*QB Tyler Thigpen's 382 rushing yards leads all NFL quarterbacks and is the largest total for a QB in Chiefs history.

INSIDE THE CAMPS:

Bengals:

Wide receiver T.J. Houshmandzadeh is aware that Sunday might be his final game with the Bengals -- or not.

He is eligible for unrestricted free agency in the offseason. The Bengals might use their franchise tag on Houshmandzadeh, which would severely limit his mobility in free agency.

"That's about it. (A team employee) asks me enough and guys joke around about it," said Houshmandzadeh, a seventh-round pick and seen initially as Chad Ocho Cinco's caddy. They were teammates at Oregon State.

Offensive coordinator Bob Bratkowski saw Ocho Cinco on a scouting trip and liked Houshmandzadeh, too.

"It's not so much about this being my last game but, what's going to happen? I don't know. You just kind of plan accordingly," Houshmandzadeh said.

He ranks second in the NFL in the past two seasons with 204 receptions. Wes Welker of New England is No. 1 with 221 receptions.

Either way, for Houshmandzadeh, it's both a relief and sad that the season is ending.

"Yeah, a little bit, you know," he said when asked if he's glad the long grind has come to an end. "But once the season ends you enjoy the playoffs, I enjoy watching the games, and then once the Super Bowl ends you kind of can't wait for the season to start again.

"When it ends you're kind of like 'Man, I'm glad that's over,' but then you can't wait for it to start over. It's a double-edged sword, a little bit."

Chiefs:

If the Chiefs are to avoid an NFL record for futility in this week's season finale, they will need their best sack day of the season.

Fortunately, against the Cincinnati Bengals they might just have an opponent who can help.

Kansas City, with a mere nine sacks in its previous 15 games, seems likely to set an NFL record for fewest sacks in a 16-game season. Baltimore had only 13 in 1981. The all-time low is 11, which the Colts had in the strike-abbreviated nine-game season of 1982, and the Chiefs might make a run at that mark of futility.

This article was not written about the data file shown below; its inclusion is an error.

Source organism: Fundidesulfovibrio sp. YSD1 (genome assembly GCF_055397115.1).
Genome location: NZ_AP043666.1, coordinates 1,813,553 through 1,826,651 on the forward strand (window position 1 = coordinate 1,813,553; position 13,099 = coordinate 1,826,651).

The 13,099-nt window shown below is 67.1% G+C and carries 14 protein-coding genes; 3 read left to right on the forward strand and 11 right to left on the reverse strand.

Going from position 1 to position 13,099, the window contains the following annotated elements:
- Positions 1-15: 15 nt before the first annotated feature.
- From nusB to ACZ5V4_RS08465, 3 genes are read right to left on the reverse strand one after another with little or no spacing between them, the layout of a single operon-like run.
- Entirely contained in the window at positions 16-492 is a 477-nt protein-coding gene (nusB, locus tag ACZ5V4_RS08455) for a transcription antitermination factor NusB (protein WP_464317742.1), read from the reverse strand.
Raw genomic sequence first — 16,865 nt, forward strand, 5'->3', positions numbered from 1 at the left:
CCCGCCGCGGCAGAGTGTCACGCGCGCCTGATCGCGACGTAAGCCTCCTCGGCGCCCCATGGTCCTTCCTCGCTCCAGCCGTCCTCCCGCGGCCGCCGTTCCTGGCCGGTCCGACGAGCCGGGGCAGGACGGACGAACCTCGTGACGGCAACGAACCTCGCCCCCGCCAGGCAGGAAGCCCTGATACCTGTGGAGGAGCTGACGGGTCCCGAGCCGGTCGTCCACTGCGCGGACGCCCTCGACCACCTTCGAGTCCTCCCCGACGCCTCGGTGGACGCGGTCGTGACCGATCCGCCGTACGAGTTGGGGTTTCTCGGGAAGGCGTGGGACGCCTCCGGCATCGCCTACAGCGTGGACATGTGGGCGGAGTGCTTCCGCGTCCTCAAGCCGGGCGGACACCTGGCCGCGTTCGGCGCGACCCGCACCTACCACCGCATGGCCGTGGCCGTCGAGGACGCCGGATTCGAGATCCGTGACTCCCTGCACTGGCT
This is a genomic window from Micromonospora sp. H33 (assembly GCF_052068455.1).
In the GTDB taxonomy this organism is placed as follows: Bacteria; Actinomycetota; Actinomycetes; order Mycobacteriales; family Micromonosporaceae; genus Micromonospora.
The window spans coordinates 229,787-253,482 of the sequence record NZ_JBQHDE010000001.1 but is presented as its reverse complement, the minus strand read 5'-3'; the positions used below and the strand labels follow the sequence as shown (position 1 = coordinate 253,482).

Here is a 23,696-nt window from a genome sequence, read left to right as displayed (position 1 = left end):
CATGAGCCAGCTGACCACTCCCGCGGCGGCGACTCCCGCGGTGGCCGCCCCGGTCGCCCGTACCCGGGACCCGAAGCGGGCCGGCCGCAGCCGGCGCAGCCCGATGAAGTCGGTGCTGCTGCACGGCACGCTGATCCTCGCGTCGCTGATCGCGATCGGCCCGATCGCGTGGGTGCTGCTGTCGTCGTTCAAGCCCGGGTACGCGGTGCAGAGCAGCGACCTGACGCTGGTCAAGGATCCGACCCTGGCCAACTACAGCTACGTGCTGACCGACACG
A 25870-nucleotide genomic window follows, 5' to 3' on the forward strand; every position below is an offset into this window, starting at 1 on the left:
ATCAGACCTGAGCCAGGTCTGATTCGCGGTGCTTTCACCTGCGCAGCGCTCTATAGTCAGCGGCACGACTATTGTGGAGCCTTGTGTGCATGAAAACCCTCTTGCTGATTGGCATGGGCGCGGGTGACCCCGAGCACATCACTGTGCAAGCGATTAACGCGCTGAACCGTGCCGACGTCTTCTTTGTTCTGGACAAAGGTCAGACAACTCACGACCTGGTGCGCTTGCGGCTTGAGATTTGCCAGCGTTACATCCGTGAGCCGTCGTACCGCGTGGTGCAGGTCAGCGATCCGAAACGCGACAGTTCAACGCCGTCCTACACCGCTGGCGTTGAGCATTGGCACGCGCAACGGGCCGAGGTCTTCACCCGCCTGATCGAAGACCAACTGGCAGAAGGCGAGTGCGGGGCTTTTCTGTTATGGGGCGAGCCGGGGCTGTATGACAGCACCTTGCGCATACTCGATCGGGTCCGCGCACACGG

The inability to generate pressure on opposing quarterbacks is more than an issue involving numbers. Secondary players have to hold their coverage longer, and opposing quarterbacks are able to survey the field while receivers get extra time to work open. It really isn't surprising that opponents are completing 67 percent of their passes and have a 92.4 passer rating against the Chiefs.

The issue is especially embarrassing for a franchise that just a decade ago had one of the league's most feared pass rushes. The days of Derrick Thomas and Neil Smith, the bookend pass rushers who could change the face of a game with their sack-and-strip game, are long over, of course.

But then, one only has to go back just a year to remember when Jared Allen led the league in sacks with 15 1/2 in 2007. Of course, Carl Peterson traded Allen when he didn't negotiate a long-term deal with his designated franchise player.

The Chiefs thought players like defensive ends Tamba Hali and Turk McBride, linebackers Donnie Edwards and Derrick Johnson, rookie defensive tackle Glenn Dorsey and some blitzing secondary player could replace the pass rush lost in Allen's trade to Minnesota.

Wrong. They've recorded three sacks in a game just once this year, and two sacks in two other contests. But four? Not likely for a team that hasn't had any in 10 games. Cincinnati has given up 90 sacks, third most in the league, but with the Bengals' emphasis on a strong running game, they may not be throwing much when the teams meet Sunday.

PREDICTION: Bengals, 23-21